But the bill has plenty of critics, including Sen. Ron Wyden (D-Ore.), who called it a "coercive affront to state sovereignty" for giving states the authority to impose their sales tax rules on out-of-state businesses. Wyden and several other members representing states with no sales tax voted against the measure.
In addition to the states-rights issue, opponents of the bill, including eBay and several trade groups and advocacy organizations, warned that it would have a detrimental impact on small businesses who would be saddled with a major accounting burden for having to navigate a patchwork of state and local tax codes.
"With this proposal," Wyden said, "I fear that what we're going to do is crush a lot of those startups."
The bill's authors acknowledged those concerns, and included a provision that would exempt small businesses with less than $1 million in annual remote sales. It would also require states that want to invoke the tax-collection requirement to simplify their tax codes, either by signing onto interstate Streamlined Sales and Use Tax Agreement or by taking other measures to reduce complexity, including the establishment of a single entity in the state to oversee sales-tax administration and developing a uniform sales and use tax return.
Participating states would also be required to distribute free software to affected retailers to help with the calculation of the taxes.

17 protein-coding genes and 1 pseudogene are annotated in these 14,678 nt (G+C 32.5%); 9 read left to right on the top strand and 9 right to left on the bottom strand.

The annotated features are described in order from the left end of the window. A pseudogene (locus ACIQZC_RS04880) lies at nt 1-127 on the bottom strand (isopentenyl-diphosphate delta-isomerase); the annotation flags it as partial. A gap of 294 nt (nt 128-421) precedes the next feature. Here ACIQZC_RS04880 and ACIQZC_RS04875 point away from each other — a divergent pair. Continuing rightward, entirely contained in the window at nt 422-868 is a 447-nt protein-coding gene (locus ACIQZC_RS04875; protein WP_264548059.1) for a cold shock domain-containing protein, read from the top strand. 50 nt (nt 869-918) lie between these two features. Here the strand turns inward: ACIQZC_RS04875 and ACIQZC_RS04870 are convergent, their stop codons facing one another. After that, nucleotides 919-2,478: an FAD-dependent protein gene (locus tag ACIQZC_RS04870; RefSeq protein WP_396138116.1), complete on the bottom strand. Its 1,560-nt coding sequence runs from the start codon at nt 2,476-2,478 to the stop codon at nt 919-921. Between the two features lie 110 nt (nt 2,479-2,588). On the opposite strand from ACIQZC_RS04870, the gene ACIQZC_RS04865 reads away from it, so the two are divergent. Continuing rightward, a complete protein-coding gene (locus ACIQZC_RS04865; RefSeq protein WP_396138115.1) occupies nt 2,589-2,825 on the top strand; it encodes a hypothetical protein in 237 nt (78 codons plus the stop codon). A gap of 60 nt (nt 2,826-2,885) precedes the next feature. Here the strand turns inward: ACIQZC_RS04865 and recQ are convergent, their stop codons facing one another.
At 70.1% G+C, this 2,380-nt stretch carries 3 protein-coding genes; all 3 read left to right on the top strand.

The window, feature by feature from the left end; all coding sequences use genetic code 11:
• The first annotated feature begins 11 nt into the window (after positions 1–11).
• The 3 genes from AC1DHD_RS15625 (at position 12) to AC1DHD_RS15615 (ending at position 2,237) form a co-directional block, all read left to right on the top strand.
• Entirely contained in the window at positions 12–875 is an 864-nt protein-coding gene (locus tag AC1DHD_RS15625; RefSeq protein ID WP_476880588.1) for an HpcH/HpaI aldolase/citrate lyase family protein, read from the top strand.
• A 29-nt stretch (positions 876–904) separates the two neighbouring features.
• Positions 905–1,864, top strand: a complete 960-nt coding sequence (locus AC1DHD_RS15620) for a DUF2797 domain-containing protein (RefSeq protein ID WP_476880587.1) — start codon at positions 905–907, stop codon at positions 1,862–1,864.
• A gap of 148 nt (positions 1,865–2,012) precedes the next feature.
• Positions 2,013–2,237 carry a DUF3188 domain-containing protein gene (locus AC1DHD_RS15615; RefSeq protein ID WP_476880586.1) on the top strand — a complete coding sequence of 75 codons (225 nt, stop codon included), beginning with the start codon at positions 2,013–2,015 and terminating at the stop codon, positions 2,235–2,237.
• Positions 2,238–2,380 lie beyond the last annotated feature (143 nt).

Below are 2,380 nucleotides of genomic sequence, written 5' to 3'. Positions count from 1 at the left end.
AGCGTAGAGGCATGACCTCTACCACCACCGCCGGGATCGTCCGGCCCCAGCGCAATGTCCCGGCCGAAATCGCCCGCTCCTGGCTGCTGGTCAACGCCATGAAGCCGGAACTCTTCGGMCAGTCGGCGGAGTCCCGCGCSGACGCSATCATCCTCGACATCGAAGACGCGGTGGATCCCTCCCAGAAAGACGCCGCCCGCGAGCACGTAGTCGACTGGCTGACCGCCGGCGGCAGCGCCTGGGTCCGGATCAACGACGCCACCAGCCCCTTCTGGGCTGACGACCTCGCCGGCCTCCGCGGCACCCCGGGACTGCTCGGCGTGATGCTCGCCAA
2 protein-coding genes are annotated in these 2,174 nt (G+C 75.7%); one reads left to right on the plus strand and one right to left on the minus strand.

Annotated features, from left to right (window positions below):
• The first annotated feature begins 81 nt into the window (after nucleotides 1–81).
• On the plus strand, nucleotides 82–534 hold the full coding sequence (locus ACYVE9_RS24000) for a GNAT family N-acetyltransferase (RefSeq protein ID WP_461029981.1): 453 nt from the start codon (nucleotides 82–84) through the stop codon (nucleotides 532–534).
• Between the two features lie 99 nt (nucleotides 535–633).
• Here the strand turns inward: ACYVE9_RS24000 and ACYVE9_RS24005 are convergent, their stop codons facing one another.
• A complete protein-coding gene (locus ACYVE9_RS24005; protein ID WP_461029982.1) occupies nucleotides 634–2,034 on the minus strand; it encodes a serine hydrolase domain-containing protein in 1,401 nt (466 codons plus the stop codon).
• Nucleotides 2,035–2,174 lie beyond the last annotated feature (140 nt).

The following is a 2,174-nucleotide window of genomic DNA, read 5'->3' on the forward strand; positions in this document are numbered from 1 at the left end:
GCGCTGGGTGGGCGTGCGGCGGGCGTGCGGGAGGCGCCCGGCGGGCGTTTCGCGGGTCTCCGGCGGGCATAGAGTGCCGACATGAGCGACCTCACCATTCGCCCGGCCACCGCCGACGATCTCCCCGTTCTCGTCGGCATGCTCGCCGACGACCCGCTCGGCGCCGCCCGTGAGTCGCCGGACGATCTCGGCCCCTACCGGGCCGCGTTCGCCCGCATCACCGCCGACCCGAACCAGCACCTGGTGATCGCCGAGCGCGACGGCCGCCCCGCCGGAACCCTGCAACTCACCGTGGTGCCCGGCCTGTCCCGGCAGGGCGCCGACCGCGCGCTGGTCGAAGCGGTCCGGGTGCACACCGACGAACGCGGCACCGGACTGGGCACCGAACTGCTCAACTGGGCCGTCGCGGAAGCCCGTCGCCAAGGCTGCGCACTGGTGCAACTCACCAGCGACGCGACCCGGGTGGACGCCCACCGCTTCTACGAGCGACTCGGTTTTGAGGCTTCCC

But those simplification measures are insufficient protections for small businesses, according to Nita Ghei, a policy research editor with George Mason University's Mercatus Center.
Big Hit on Small Retailers
"As the Internet sales tax kicks in, it functions as a barrier to growth. The tax, in effect, limits competition for the existing big retailers, who can spread the cost of compliance over a larger sales base," Ghei adds, arguing that the purported benefit to big retailers explains why Amazon threw its lot in with WalMart and other large enterprises in support of the bill.
eBay, a staunch opponent of the Marketplace Fairness Act, had proposed setting the threshold for the small-seller exemption at $10 million, while also excluding those with fewer than 50 employees.
The bill now heads to the House, where Judiciary Committee Chairman Bob Goodlatte (R-Va.) has said that he remains concerned by several provisions in the legislation and plans to take a hard look at the measure before voting it out of his committee.
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